A World Bank official recently said, “What happens when you have democracy but a weak state? You got captured by politicians.”
This is such a wonderful soundbyte and appeals most of all to passionate anticorruption advocates on social media. Unfortunately, it is rather shallow and another of those motherhood statements that simply pander to the emotions of the moment but skirts the essential.
We have a democracy but a weak state? Who said we are a democracy? Yes, we are a weak state and that is why our democracy is but a facsimile of what real democracy is. And captured by politicians? Of course, and why not? A weak state is always captured by politicians, or by warlords, or by dictators, or by foreign masters, even by financial institutions. All these are the unending stream of the few elite that rules the vast majority, and all this has been our history since the 16th century, maybe even much longer.
One more very recent report from an international publication quoted another World Bank official, who in 2011, revealed that their data suggest only 40 families control up to 76 percent of the nation’s GDP—the highest rate of wealth concentration in Asia. In fact, it cited two known taipans as controlling 6 percent of our GDP.
The World Bank knows the intimate relationship between poverty and wealth concentration, but it would rather mouth corruption as the primary reason for poverty. This institution would rather not make the direct correlation between oligarchy and poverty. Of course, corruption follows, as those who hold the nation’s wealth also holds the nation’s power. But the focus shifts from so-called dirty politicians from the only ones who can afford to bribe them, or build them up from the ground.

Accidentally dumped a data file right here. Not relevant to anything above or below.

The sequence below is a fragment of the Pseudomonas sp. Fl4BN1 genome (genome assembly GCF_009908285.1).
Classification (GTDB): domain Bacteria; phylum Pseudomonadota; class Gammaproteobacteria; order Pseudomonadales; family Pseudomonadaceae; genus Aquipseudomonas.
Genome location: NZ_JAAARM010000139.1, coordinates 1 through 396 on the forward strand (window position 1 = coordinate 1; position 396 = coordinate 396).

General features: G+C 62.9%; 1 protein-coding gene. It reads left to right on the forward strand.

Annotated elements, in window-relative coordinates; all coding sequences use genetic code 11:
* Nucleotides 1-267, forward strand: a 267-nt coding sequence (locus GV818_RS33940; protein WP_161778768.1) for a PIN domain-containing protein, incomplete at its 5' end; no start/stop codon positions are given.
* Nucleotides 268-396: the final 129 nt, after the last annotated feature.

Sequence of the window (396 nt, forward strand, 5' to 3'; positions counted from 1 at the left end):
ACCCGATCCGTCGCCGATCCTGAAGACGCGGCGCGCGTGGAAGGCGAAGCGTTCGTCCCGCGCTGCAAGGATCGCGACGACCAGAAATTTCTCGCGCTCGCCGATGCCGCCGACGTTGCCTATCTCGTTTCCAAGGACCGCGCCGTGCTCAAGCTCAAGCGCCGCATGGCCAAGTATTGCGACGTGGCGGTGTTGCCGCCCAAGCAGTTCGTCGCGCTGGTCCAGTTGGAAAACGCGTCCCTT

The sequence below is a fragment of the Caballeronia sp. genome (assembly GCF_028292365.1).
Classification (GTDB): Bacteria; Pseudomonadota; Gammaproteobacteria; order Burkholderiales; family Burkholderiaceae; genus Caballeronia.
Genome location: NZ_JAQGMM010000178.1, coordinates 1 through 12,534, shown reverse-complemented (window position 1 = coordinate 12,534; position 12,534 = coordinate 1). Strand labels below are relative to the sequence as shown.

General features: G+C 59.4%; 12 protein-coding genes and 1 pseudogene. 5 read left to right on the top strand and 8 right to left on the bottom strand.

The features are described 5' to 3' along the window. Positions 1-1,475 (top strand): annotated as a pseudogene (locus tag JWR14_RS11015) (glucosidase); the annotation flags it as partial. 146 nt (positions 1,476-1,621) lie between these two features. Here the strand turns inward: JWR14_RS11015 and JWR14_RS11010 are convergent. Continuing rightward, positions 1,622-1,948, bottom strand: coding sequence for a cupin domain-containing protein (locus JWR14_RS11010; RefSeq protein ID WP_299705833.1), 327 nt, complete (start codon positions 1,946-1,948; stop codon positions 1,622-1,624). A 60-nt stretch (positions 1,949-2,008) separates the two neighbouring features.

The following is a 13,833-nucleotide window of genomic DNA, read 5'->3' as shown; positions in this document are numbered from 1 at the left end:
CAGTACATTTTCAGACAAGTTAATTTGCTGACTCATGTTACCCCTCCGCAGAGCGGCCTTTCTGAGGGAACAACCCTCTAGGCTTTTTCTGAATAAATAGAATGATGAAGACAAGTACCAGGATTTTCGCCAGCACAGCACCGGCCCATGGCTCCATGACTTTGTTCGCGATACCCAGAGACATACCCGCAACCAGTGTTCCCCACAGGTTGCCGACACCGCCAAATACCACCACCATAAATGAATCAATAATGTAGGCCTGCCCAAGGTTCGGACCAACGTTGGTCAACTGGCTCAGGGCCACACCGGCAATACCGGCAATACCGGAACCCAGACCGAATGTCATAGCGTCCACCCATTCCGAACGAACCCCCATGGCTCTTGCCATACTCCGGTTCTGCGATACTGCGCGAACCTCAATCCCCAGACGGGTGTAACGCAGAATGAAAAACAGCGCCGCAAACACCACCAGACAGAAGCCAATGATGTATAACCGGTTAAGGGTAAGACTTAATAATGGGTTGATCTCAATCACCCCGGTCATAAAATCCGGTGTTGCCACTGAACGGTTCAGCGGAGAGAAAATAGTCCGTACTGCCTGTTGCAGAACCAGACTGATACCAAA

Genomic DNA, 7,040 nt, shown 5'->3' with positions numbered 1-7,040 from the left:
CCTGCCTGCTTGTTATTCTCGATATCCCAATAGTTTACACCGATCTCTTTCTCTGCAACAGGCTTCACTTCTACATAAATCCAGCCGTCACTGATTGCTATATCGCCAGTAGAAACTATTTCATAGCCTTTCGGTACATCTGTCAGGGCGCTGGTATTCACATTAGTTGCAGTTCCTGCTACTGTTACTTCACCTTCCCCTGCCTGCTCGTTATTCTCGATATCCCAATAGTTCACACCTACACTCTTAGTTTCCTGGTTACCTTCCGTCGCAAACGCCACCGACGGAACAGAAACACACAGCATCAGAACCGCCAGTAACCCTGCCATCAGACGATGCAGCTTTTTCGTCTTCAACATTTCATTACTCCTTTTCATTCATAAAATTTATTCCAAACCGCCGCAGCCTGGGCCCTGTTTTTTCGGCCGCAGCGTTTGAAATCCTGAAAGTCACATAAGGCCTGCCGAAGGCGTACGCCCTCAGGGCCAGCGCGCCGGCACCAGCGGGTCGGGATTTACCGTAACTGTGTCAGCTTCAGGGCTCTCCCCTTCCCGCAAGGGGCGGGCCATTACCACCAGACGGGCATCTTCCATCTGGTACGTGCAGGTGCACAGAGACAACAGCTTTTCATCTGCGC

Is it any wonder, then, than less than 100 clans control the economy of 100 million Filipino families? But even the World Bank would rather gloss over this because it is more popular, and self-serving, to cry out corruption so the less-thinking but more agitated in social media could quickly accept and echo. You do not see politicians buying taipans but you can smell taipans buying politicians. Unfortunately, too many anti-corruption advocates get some form of livelihood from businesses and projects funded by taipans. Like the World Bank, they would prefer to cry corruption.
There can be no democracy where there is massive poverty, simple. A weak state means a weak people, a weak social infrastructure. For as long as new elites like the World Bank and the officials who run them are the ones who give the prescriptions to struggling wannabee democracies like the Philippines, the state simply gets weaker and the rule of the elite naturally evolves to more sophisticated permutations.